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Sources of water

  • 1. Sources of water • The various sources of water available for potable water are classified as Surface and underground • Surface water sources consists of; Rivers and Streams; Ponds and lakes, Reservoirs and oceans while, Subsurface water sources are springs, infiltration wells, and tube wells. • Surface sources of water supply: Surface sources of water are readily available for water supply. These sources are (i) Natural ponds and Lakes; (ii) Streams and Rivers ; and (iii) Reservoirs. Ponds and Lakes: A natural large sized depression formed within the surface of the earth, when gets filled with water is pond or Lake. When the depression is small is pond, while large size is lake. The source of water is the catchment area to which the streams or drains contribute. Sometimes the underground water through springs enters into it. The quantity of water from such sources depends on catchment area, rainfall and geological formation. Such source of water is useful for small community like villages or town. The Quality of such source is generally good and does not need proper purification. Natural purification of water due to sedimentation of suspended matter, removal of bacteria and bleaching of color further purify water. The problem of algae, weed and vegetable growth take place, imparting bad smells, taste and colors to their waters. Streams and Rivers: small streams channels feed the water to lakes and rivers. Such source of water is not reliable for water supply as of less quantity and sometimes dry. They are useful for small community. Larger and perennial streams may however be used as a sources of water supply. Rivers are the important source of water supply schemes. Perennial rivers can be used as sources of public supplies by providing storage on the upstream of the intake works. On non perennial rivers dams has to be constructed.
  • 2. • The water quality of rivers is not reliable as it contains large amount of silt, sand and other suspended matters. The disposal of untreated sewage further contaminate water. The river water must therefore be properly analyzed and well treated before supplying to the community. • Reservoirs: A water supply scheme using river or stream water directly may not satisfy the consumer demand during low flow, while a high flows it is difficult to withdraw water due to flood situation. A barrier therefore be constructed across the river so as to form a pool of water on the upstream side of the barrier. This pool is known as storage reservoir. The stored water can not be used only for water supply but also for other purposes as well. The quality of such reservoirs is like a lake. • Surface water supplies are classified as to whether they come from a lake, reservoir or river. Generally a river has the lowest water quality and a reservoir the highest. River water is quality is largely influenced by point source pollution like municipalities, industries and non point source pollution like agricultural practices. During rains or period of runoff of turbidity increases, making water more polluted. Some of the river water have color, taste and in odor producing compounds. • Reservoir and lake sources have much less day to day variation than rivers. Also the quiescent conditions will reduce both turbidity and color. Sub surface or underground sources: The water which store in the ground water reservoir through infiltration is under ground water. This water is generally uncontaminated but may contain aesthetically or economically undesirable impurities. Such water are rich in dissolved salts, minerals and various gasses. Ground water may be classified as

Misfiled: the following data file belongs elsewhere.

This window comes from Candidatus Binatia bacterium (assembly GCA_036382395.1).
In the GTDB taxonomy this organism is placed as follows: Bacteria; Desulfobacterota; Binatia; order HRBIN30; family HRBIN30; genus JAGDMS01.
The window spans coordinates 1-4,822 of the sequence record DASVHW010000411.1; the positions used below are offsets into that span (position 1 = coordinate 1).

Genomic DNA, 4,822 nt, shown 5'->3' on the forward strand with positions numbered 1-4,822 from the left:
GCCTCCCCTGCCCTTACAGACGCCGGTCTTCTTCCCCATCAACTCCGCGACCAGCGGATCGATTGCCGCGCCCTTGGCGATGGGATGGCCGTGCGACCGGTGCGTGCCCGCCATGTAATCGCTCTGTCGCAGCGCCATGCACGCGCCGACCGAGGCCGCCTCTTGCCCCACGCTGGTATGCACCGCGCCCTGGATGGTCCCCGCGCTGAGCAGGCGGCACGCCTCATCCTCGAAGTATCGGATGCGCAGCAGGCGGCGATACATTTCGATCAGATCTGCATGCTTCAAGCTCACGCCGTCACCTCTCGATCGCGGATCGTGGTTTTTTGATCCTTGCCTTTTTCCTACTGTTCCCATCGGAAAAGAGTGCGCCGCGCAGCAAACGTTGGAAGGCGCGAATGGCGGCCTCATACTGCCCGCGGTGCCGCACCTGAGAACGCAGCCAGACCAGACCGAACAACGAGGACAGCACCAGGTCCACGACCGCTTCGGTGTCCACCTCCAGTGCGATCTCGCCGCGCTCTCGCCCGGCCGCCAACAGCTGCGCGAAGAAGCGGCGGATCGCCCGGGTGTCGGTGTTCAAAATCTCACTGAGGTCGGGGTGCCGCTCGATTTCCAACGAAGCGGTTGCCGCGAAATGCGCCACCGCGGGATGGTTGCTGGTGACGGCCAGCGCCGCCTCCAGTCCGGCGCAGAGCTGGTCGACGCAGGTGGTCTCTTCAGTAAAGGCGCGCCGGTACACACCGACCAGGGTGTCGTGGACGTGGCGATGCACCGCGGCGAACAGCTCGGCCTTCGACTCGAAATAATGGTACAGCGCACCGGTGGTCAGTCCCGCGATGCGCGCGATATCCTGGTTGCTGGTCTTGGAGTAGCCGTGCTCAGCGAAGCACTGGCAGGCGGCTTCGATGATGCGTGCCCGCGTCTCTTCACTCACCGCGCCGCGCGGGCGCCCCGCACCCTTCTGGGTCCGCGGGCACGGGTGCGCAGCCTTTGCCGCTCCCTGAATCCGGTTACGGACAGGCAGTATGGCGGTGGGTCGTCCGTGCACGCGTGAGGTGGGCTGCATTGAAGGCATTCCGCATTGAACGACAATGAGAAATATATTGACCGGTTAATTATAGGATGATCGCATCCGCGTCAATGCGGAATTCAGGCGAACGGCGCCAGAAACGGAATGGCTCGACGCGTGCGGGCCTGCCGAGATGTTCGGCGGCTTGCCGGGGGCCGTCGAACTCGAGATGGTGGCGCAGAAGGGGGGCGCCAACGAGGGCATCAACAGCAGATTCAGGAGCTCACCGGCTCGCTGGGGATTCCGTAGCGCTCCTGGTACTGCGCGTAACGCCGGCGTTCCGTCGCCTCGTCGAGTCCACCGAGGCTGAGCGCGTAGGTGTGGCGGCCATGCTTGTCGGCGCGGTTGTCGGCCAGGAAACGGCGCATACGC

• 3. 3 Ground water Surface water Shallow Well Deep well Lake Reservoir River or stream General characteristics of ground water and surface water Ground water Surface water Constant composition Varying composition High mineralization Low mineralization Little turbidity High Turbidity Bacterial safe Microorganisms present No dissolved oxygen Dissolved oxygen High hardness low hardness
  • 4. (i) Shallow Well and (ii) Deep well • Ground water is classified as deep or shallow wells. Deep wells usually have high concentration of iron, calcium, magnesium, manganese, carbonate and other minerals. Shallow wells are recharged by a nearby surface water sources. It may have qualities similar to the deep wells or of the characteristics of Surface water. Strata of sub soil act as filter and remove the suspended impurities as water infiltrated into the soil. • Selection of Source ofWater: When selecting a source of water supply the following points consideration is essential Quantity: The quantity of water available at the source must be sufficient to meet the demands during the entire design period of scheme. Quality : The available water must not be toxic or other injurious to health. The impurity present in water must be as less as possible and should be easily removable by treatment. Distance of source supply: The source of water must be situated as near the city as possible. It reduce the cost of pipe lines as well as other appurtenances as required for distribution of water for consumption. Topography of the area: The area between the source and the city should not have more depressions and elevation. In such uneven topographies, the cost for conveyance of water by pipes or constructing of tunnels increase the cost of water supply schemes. Elevation of source of supply: The source of water must be on high contour, so as to flow water by gravity. When the water is available at low elevation than the city level, pumping has to be used, which involves huge expenditure and possible breakdown.